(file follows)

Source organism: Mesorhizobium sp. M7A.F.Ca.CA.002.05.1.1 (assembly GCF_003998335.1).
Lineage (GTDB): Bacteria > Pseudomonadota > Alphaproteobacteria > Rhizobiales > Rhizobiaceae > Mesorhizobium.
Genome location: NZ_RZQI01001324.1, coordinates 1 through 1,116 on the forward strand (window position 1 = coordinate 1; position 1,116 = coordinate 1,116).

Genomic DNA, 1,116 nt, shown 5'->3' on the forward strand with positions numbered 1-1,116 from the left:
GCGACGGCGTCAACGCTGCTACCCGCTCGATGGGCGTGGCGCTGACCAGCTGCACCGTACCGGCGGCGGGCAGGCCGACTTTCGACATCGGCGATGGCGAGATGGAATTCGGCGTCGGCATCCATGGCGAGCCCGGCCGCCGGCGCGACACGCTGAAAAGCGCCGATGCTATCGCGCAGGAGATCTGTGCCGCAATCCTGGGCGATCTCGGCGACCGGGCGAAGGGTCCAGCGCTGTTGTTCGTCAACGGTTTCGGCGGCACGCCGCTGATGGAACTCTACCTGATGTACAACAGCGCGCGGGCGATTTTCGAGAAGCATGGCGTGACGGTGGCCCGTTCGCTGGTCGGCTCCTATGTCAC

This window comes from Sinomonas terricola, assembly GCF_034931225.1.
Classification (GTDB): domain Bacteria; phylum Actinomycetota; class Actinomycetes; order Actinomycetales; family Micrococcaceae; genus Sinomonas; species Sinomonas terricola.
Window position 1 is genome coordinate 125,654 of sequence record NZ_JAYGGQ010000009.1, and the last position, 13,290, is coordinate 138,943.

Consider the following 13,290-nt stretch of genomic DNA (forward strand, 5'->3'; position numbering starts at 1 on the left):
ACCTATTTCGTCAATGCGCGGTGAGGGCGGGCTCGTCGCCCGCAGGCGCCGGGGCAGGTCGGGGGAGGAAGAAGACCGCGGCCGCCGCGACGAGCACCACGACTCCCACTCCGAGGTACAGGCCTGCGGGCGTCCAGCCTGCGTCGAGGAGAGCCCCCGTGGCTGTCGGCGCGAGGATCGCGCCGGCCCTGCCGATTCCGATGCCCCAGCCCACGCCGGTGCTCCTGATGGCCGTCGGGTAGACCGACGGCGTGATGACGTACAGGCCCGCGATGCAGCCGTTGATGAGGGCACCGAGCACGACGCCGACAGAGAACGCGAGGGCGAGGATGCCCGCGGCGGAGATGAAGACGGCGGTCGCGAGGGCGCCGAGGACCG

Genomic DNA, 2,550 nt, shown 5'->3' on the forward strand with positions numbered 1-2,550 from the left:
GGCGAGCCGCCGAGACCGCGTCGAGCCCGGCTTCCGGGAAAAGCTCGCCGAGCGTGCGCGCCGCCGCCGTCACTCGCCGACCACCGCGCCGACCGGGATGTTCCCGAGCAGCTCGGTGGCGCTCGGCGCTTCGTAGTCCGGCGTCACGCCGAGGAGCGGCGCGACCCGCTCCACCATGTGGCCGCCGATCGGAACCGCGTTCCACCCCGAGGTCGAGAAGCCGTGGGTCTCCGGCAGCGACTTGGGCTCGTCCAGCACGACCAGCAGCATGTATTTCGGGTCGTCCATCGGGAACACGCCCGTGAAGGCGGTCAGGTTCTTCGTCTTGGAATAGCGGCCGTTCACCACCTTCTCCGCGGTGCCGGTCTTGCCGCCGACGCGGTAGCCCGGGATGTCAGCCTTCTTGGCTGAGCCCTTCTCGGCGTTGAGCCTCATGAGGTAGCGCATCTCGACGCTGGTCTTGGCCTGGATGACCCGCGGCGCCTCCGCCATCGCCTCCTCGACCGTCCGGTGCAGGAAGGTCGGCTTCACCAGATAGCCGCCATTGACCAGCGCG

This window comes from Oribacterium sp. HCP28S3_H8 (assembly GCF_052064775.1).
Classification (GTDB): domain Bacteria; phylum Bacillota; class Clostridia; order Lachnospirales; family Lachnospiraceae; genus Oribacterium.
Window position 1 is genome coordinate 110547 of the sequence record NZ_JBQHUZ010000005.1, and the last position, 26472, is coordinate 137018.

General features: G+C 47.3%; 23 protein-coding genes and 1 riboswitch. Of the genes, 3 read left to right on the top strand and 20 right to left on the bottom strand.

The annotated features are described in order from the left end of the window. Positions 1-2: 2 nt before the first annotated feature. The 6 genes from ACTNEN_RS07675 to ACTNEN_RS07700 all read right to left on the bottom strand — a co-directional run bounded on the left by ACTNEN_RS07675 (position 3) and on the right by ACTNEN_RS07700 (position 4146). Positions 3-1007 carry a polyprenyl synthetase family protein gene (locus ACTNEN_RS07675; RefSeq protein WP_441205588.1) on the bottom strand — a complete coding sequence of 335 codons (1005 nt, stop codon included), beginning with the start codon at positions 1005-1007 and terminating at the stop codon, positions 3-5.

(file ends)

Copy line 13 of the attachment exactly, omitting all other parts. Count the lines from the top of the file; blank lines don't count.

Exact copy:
This window comes from Oribacterium sp. HCP28S3_H8 (assembly GCF_052064775.1).